The Irony of Advocating Against Marijuana: It's Effective in Treating Alzheimer's

Nancy Reagan will be remembered for two things—The 'Just Say No' anti-drug marijuana, and her 'long goodbye' with husband Ronald Reagan who suffered from Alzheimer's. If there's one thing to admire about the Reagan's it was their 52-year marriage. They often talked about, as many married couples do, spending their golden years together. They looked like they had the perfect marriage all the way to the end. In an interview with NBC, Nancy said she didn't realize the golden years would be so few.

Americans may have a bittersweet memory of Nancy Reagan depending on who you ask. Mainstream media tributes are tugging at the heart strings talking about her class and grace. And her dedication to 'Ronnie' for 52 years of marriage paints her as the ideal American first lady.

But for the thousands of blacks and latinos sitting in prison for minor drug offenses, there's a different sentiment towards Reagan.

Nancy was admittedly against marijuana. She looked into the camera on national television and said, "Say yes to your life. And when it comes to drugs and alcohol just say no."

Perhaps mother nature has a sick sense of humor. For all of the Reagan's efforts to fight the war on drugs, especially marijuana it turns out marijuana could've been one of her biggest allies in the fight against Alzheimer's.

The leading resource on Alzheimer's research, Alzheimers.net had this to say about treating the disease with cannabis:

A preclinical study published in the Journal of Alzheimer's Disease found that very small doses of tetrahydrocannabinol (THC), a chemical found in marijuana, can slow the production of beta-amyloid proteins, thought to be a hallmark characteristic and key contributor to the progression of Alzheimer's.

The study, published in August of 2014 is among others to support the effectiveness of THC in prohibiting the growth of toxic amyloid plagues.

CNN's Sanjay Gupta ran a 3-part series in 2015 simply called Weed. In it, he spoke to his views about marijuana and how he was once opposed to it, but now was in favor of legalization. When talking about how marijuana can help treat Alzheimer's, CNN says:

Medical marijuana and some of the plant's chemicals have been used to help Alzheimer's patients gain weight, and research found that it lessens some of the agitated behavior that patients can exhibit. In one cell study, researchers found it slowed the progress of protein deposits in the brain. Scientists think these proteins may be part of what causes Alzheimer's, although no one knows what causes the disease.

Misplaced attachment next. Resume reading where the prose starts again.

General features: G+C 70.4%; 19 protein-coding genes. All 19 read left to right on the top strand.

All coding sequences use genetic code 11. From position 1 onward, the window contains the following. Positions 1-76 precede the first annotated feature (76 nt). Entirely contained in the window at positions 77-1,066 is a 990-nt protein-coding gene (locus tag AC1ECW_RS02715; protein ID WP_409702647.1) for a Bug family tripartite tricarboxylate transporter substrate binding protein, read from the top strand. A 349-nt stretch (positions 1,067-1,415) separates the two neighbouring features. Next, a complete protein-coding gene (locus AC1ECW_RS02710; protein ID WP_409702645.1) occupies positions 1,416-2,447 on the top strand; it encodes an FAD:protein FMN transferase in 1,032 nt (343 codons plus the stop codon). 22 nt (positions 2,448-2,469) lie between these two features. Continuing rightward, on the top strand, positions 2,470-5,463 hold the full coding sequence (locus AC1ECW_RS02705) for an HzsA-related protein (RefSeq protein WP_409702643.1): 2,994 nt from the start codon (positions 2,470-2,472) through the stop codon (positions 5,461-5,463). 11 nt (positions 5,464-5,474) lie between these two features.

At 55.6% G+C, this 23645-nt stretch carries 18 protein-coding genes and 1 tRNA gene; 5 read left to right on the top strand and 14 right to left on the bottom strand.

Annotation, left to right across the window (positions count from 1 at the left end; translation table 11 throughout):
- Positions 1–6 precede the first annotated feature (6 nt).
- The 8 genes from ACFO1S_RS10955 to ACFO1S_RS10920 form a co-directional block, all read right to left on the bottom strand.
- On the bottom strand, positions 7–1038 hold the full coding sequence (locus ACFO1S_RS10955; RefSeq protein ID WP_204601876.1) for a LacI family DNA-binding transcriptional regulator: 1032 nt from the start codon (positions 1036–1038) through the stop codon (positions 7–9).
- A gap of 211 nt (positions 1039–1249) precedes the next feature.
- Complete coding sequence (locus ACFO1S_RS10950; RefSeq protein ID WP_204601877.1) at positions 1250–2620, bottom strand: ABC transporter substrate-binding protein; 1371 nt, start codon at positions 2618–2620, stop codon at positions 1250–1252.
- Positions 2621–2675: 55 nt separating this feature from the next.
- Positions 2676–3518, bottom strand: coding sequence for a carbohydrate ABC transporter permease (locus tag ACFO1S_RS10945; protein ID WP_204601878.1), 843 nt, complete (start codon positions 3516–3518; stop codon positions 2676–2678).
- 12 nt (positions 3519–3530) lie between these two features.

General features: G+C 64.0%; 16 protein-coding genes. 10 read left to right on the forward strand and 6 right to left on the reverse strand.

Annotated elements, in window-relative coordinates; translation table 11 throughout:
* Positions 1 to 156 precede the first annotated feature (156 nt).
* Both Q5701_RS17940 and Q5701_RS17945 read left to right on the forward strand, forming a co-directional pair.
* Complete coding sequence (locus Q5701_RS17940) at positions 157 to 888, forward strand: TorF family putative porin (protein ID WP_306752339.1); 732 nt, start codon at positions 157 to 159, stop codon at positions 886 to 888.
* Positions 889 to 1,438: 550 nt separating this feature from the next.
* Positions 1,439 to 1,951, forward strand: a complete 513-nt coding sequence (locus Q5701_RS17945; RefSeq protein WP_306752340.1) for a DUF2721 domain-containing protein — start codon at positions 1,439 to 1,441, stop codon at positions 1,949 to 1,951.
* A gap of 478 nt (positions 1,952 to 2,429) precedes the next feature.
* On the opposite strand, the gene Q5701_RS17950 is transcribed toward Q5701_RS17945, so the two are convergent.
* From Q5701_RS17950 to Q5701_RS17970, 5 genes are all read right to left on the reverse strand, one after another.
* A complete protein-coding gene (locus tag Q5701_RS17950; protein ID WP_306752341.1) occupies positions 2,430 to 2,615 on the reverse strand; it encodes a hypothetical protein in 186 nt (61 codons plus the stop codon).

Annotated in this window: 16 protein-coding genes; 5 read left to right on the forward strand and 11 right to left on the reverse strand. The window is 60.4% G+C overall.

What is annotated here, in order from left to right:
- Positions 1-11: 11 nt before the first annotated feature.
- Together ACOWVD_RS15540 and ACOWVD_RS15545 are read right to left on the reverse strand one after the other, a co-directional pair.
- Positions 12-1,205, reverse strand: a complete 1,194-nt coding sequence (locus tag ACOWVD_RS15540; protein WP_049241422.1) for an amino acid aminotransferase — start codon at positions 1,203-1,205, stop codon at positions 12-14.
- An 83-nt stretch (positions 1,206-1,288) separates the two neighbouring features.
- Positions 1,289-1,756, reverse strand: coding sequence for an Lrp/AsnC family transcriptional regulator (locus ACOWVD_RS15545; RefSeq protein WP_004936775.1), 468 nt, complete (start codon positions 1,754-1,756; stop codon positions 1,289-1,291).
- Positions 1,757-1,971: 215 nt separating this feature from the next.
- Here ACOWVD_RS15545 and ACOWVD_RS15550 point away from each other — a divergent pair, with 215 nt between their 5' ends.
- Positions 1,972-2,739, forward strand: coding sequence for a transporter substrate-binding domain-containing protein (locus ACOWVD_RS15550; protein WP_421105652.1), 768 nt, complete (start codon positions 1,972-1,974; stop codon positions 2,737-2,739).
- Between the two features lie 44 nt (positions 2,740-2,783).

Nancy Reagan's ally in the Just Say No campaign is D.A.R.E. who recently softened their stance on marijuana. Research showed just saying no didn't make teens more or less likely to do drugs. The slogan has been reduced to a cultural punchline standing as a symbol for mass incarceration.

Shortly after Nancy Reagan told us to just say no, congress passed a Drug-Free Schools and Communities Act mandating zero tolerance for any drugs or alcohol in schools. That brought police officers into schools and created a school-to-prison pipeline after officers started arrestings students for drug possession and minor school incidents.

While the Reagan Foundation states cocaine use in high school seniors dropped from 6.2 in 1986 to 4.3 percent, $15 billion has been spent on the 'war on drugs' and 1.5 million people alone were arrested in 2014 for minor drug possessions. Many would argue the Reagan's anti drug efforts decimated many black and latino communities.

Nancy Reagan may have set out to empower middle and upper class parents to protect children from marijuana, but now in 2016 those same parents are fighting for the right to give children medical marijuana for chronic illnesses.

In the end, if she took a different approach and was more open to cannabis, she may have been able to prolong those golden years with Ronnie.